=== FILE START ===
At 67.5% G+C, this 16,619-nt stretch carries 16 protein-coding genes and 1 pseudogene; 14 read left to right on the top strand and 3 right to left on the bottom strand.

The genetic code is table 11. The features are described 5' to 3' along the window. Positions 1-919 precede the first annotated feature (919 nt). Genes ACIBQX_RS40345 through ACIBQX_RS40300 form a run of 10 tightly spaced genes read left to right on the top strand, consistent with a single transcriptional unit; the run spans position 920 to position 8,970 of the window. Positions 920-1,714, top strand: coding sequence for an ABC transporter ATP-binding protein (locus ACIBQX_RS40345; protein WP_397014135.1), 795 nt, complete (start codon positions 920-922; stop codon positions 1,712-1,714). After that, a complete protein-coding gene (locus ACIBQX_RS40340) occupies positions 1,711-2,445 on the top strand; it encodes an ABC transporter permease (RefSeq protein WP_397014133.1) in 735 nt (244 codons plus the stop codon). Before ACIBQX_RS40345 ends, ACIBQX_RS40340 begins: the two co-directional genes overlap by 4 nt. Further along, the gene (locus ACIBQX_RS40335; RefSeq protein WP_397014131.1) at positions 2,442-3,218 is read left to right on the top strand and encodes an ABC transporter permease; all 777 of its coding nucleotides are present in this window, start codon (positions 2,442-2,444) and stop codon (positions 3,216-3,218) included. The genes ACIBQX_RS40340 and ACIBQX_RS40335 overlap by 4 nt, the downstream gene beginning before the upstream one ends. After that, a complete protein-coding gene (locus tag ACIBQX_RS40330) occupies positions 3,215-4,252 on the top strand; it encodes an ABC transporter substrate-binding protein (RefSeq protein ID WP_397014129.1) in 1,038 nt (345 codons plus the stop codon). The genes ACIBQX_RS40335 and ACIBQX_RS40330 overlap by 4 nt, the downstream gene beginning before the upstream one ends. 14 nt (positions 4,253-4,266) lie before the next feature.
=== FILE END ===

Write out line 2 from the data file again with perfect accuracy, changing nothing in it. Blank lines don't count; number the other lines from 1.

The genetic code is table 11. The features are described 5' to 3' along the window. Positions 1-919 precede the first annotated feature (919 nt). Genes ACIBQX_RS40345 through ACIBQX_RS40300 form a run of 10 tightly spaced genes read left to right on the top strand, consistent with a single transcriptional unit; the run spans position 920 to position 8,970 of the window. Positions 920-1,714, top strand: coding sequence for an ABC transporter ATP-binding protein (locus ACIBQX_RS40345; protein WP_397014135.1), 795 nt, complete (start codon positions 920-922; stop codon positions 1,712-1,714). After that, a complete protein-coding gene (locus ACIBQX_RS40340) occupies positions 1,711-2,445 on the top strand; it encodes an ABC transporter permease (RefSeq protein WP_397014133.1) in 735 nt (244 codons plus the stop codon). Before ACIBQX_RS40345 ends, ACIBQX_RS40340 begins: the two co-directional genes overlap by 4 nt. Further along, the gene (locus ACIBQX_RS40335; RefSeq protein WP_397014131.1) at positions 2,442-3,218 is read left to right on the top strand and encodes an ABC transporter permease; all 777 of its coding nucleotides are present in this window, start codon (positions 2,442-2,444) and stop codon (positions 3,216-3,218) included. The genes ACIBQX_RS40340 and ACIBQX_RS40335 overlap by 4 nt, the downstream gene beginning before the upstream one ends. After that, a complete protein-coding gene (locus tag ACIBQX_RS40330) occupies positions 3,215-4,252 on the top strand; it encodes an ABC transporter substrate-binding protein (RefSeq protein ID WP_397014129.1) in 1,038 nt (345 codons plus the stop codon). The genes ACIBQX_RS40335 and ACIBQX_RS40330 overlap by 4 nt, the downstream gene beginning before the upstream one ends. 14 nt (positions 4,253-4,266) lie before the next feature.